Wisconsin municipal plans to replace power plant cooling tower

Cumberland Municipal Utility on March 16 filed a notice of intent with the Public Service Commission of Wisconsin that it plans to replace a badly-deteriorated wooden cooling tower at its power plant dating back to 1962.

The proposed replacement tower would be a Marley NC Steel type. The gross cost of the project is estimated at $500,000. The municipal utility noted that it will size the new cooling tower with possible future generating capacity in mind. The tower will be used by multiple diesel generators at the site. The project is due for construction in the August-November 2015 period.

This venerable plant dates back over 100 years. Currently it consists of eight units with a total of about 20 MW of capacity, with three of the larger units firing natural gas. All of the units, including the gas units, are currently classified by the Wisconsin Department of Natural Resources and the U.S. Environmental Protection Agency as “Emergency Use Only.” They are currently accredited in the Midcontinent ISO pool through Dairyland Power.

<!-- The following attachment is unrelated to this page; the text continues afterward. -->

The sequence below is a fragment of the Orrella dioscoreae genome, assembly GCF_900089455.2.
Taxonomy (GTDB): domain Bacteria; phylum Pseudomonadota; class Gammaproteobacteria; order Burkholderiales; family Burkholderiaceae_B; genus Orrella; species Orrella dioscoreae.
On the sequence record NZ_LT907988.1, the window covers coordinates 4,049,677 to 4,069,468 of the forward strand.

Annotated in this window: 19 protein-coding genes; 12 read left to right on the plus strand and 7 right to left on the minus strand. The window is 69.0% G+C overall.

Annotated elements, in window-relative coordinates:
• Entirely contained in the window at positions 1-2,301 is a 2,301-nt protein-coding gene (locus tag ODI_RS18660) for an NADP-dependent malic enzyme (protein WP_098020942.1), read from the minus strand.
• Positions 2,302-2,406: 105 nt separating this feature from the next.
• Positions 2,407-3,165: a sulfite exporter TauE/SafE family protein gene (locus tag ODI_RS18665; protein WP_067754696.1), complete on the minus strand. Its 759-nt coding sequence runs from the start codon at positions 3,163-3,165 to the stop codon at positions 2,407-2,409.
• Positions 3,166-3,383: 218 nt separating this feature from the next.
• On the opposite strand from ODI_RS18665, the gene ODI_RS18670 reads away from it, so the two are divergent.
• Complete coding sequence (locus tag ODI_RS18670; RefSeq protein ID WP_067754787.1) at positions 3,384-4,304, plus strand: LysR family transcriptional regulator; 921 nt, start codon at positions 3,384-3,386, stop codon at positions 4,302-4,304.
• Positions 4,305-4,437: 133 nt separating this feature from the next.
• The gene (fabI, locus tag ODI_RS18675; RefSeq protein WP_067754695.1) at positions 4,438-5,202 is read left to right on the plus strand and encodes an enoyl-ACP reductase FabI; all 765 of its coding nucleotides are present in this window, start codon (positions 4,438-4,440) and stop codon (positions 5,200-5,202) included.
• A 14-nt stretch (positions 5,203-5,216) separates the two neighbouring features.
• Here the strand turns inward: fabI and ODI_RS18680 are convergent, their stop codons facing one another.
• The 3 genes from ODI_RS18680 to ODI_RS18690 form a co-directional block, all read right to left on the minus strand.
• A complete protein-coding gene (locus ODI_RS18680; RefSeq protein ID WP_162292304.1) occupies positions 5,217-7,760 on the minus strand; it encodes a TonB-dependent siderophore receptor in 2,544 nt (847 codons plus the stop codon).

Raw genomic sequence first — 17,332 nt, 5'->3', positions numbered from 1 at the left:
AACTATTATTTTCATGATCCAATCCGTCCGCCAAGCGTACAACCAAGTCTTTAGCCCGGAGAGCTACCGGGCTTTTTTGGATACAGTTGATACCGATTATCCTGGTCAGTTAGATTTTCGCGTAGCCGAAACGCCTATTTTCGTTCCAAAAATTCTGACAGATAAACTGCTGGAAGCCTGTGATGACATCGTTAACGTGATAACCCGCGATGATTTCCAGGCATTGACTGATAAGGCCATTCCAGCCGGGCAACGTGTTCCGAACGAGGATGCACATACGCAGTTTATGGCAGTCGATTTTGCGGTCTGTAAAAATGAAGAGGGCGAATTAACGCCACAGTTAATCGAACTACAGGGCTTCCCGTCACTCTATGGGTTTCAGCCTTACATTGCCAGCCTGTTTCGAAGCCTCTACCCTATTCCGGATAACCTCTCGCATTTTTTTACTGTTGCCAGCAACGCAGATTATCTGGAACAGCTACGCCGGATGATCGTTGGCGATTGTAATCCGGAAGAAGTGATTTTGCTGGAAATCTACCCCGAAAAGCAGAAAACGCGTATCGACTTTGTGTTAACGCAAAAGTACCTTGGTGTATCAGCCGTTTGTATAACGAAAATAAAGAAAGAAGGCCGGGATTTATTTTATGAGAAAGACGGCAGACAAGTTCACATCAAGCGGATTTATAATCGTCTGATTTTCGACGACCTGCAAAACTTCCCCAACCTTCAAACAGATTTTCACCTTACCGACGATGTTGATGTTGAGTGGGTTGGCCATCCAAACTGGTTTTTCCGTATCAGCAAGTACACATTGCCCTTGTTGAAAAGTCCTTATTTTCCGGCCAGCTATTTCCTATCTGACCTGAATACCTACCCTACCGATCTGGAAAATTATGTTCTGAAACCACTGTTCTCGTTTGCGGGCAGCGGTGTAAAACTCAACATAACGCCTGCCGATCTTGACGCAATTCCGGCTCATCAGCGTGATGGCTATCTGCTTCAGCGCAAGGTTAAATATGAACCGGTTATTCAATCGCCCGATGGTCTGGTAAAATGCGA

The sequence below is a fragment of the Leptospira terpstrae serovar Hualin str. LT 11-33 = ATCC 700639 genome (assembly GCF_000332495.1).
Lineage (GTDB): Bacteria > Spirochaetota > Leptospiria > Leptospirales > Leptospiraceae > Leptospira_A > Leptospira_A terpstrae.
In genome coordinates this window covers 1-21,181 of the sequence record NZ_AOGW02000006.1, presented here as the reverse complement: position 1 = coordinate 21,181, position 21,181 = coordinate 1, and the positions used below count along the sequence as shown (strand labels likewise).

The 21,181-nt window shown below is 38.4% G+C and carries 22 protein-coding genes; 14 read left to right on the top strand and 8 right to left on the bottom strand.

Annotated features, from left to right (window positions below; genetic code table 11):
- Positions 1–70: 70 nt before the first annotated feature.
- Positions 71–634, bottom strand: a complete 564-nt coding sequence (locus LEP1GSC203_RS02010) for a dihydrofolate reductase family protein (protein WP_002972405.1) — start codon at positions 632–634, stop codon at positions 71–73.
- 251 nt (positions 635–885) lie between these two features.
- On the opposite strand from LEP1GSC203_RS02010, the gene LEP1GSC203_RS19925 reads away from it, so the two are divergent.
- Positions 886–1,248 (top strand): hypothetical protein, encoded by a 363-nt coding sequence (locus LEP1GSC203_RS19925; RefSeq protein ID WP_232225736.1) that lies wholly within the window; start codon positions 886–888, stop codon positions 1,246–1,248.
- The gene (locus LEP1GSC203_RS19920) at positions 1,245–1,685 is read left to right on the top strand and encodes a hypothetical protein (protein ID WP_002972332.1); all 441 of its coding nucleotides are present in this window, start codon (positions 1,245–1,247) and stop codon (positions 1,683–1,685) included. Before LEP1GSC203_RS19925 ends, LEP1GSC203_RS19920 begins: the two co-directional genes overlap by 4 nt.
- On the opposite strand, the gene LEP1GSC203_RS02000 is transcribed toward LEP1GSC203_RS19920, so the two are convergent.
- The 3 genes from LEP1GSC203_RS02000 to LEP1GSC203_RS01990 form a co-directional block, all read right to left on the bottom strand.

About Barry Cassell 20414 Articles
Barry Cassell is Chief Analyst for GenerationHub covering coal and emission controls issues, projects and policy. He has covered the coal and power generation industry for more than 24 years, beginning in November 2011 at GenerationHub and prior to that as editor of SNL Energy’s Coal Report. He was formerly with Coal Outlook for 15 years as the publication’s editor and contributing writer, and prior to that he was editor of Coal & Synfuels Technology and associate editor of The Energy Report. He has a bachelor’s degree from Central Michigan University.